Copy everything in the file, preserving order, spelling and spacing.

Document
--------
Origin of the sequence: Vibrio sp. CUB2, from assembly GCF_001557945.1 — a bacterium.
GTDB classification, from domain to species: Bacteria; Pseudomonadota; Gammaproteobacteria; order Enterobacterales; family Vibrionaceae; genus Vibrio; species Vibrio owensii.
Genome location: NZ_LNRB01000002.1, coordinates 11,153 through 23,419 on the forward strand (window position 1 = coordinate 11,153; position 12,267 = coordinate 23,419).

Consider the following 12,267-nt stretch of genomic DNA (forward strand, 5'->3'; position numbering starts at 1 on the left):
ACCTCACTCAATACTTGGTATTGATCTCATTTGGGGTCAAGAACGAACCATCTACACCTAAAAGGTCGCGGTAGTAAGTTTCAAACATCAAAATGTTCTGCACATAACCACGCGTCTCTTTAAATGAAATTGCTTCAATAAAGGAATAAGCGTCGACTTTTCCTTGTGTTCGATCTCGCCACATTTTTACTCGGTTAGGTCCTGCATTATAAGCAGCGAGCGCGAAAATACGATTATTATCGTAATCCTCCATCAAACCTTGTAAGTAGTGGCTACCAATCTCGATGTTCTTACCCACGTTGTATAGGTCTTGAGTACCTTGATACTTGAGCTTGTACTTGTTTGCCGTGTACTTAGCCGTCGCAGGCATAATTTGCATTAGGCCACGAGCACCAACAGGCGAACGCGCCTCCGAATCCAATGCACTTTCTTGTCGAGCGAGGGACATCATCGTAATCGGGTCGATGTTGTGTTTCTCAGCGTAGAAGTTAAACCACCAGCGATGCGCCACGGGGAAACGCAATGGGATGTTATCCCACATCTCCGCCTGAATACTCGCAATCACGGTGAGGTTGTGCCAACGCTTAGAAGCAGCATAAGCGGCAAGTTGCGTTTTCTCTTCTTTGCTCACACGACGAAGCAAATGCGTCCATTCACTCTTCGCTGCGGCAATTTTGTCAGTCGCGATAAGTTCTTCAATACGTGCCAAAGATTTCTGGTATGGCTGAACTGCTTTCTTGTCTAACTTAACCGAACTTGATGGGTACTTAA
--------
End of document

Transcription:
Origin of the sequence: Vibrio sp. CUB2, from assembly GCF_001557945.1 — a bacterium.
GTDB classification, from domain to species: Bacteria; Pseudomonadota; Gammaproteobacteria; order Enterobacterales; family Vibrionaceae; genus Vibrio; species Vibrio owensii.
Genome location: NZ_LNRB01000002.1, coordinates 11,153 through 23,419 on the forward strand (window position 1 = coordinate 11,153; position 12,267 = coordinate 23,419).

Consider the following 12,267-nt stretch of genomic DNA (forward strand, 5'->3'; position numbering starts at 1 on the left):
ACCTCACTCAATACTTGGTATTGATCTCATTTGGGGTCAAGAACGAACCATCTACACCTAAAAGGTCGCGGTAGTAAGTTTCAAACATCAAAATGTTCTGCACATAACCACGCGTCTCTTTAAATGAAATTGCTTCAATAAAGGAATAAGCGTCGACTTTTCCTTGTGTTCGATCTCGCCACATTTTTACTCGGTTAGGTCCTGCATTATAAGCAGCGAGCGCGAAAATACGATTATTATCGTAATCCTCCATCAAACCTTGTAAGTAGTGGCTACCAATCTCGATGTTCTTACCCACGTTGTATAGGTCTTGAGTACCTTGATACTTGAGCTTGTACTTGTTTGCCGTGTACTTAGCCGTCGCAGGCATAATTTGCATTAGGCCACGAGCACCAACAGGCGAACGCGCCTCCGAATCCAATGCACTTTCTTGTCGAGCGAGGGACATCATCGTAATCGGGTCGATGTTGTGTTTCTCAGCGTAGAAGTTAAACCACCAGCGATGCGCCACGGGGAAACGCAATGGGATGTTATCCCACATCTCCGCCTGAATACTCGCAATCACGGTGAGGTTGTGCCAACGCTTAGAAGCAGCATAAGCGGCAAGTTGCGTTTTCTCTTCTTTGCTCACACGACGAAGCAAATGCGTCCATTCACTCTTCGCTGCGGCAATTTTGTCAGTCGCGATAAGTTCTTCAATACGTGCCAAAGATTTCTGGTATGGCTGAACTGCTTTCTTGTCTAACTTAACCGAACTTGATGGGTACTTAA